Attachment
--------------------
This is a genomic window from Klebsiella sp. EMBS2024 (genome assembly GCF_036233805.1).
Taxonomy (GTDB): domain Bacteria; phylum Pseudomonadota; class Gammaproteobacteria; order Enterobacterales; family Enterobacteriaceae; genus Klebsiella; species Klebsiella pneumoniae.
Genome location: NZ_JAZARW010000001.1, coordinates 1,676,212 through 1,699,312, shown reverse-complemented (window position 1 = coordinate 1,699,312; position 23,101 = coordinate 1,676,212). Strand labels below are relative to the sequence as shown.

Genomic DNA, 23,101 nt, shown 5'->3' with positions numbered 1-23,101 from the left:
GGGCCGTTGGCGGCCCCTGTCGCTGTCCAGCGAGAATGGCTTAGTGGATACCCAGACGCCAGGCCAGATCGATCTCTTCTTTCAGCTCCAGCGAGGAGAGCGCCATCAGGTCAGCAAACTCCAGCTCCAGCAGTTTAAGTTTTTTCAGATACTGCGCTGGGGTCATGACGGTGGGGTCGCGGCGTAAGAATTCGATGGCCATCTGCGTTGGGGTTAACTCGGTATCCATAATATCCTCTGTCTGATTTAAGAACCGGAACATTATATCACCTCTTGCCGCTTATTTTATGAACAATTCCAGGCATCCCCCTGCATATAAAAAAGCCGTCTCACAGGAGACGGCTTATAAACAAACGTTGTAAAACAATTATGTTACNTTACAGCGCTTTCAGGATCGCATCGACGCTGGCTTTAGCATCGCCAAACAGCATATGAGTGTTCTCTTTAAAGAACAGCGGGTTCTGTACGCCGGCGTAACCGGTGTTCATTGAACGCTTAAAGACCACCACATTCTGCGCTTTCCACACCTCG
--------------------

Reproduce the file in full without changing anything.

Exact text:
This is a genomic window from Klebsiella sp. EMBS2024 (genome assembly GCF_036233805.1).
Taxonomy (GTDB): domain Bacteria; phylum Pseudomonadota; class Gammaproteobacteria; order Enterobacterales; family Enterobacteriaceae; genus Klebsiella; species Klebsiella pneumoniae.
Genome location: NZ_JAZARW010000001.1, coordinates 1,676,212 through 1,699,312, shown reverse-complemented (window position 1 = coordinate 1,699,312; position 23,101 = coordinate 1,676,212). Strand labels below are relative to the sequence as shown.

Genomic DNA, 23,101 nt, shown 5'->3' with positions numbered 1-23,101 from the left:
GGGCCGTTGGCGGCCCCTGTCGCTGTCCAGCGAGAATGGCTTAGTGGATACCCAGACGCCAGGCCAGATCGATCTCTTCTTTCAGCTCCAGCGAGGAGAGCGCCATCAGGTCAGCAAACTCCAGCTCCAGCAGTTTAAGTTTTTTCAGATACTGCGCTGGGGTCATGACGGTGGGGTCGCGGCGTAAGAATTCGATGGCCATCTGCGTTGGGGTTAACTCGGTATCCATAATATCCTCTGTCTGATTTAAGAACCGGAACATTATATCACCTCTTGCCGCTTATTTTATGAACAATTCCAGGCATCCCCCTGCATATAAAAAAGCCGTCTCACAGGAGACGGCTTATAAACAAACGTTGTAAAACAATTATGTTACNTTACAGCGCTTTCAGGATCGCATCGACGCTGGCTTTAGCATCGCCAAACAGCATATGAGTGTTCTCTTTAAAGAACAGCGGGTTCTGTACGCCGGCGTAACCGGTGTTCATTGAACGCTTAAAGACCACCACATTCTGCGCTTTCCACACCTCG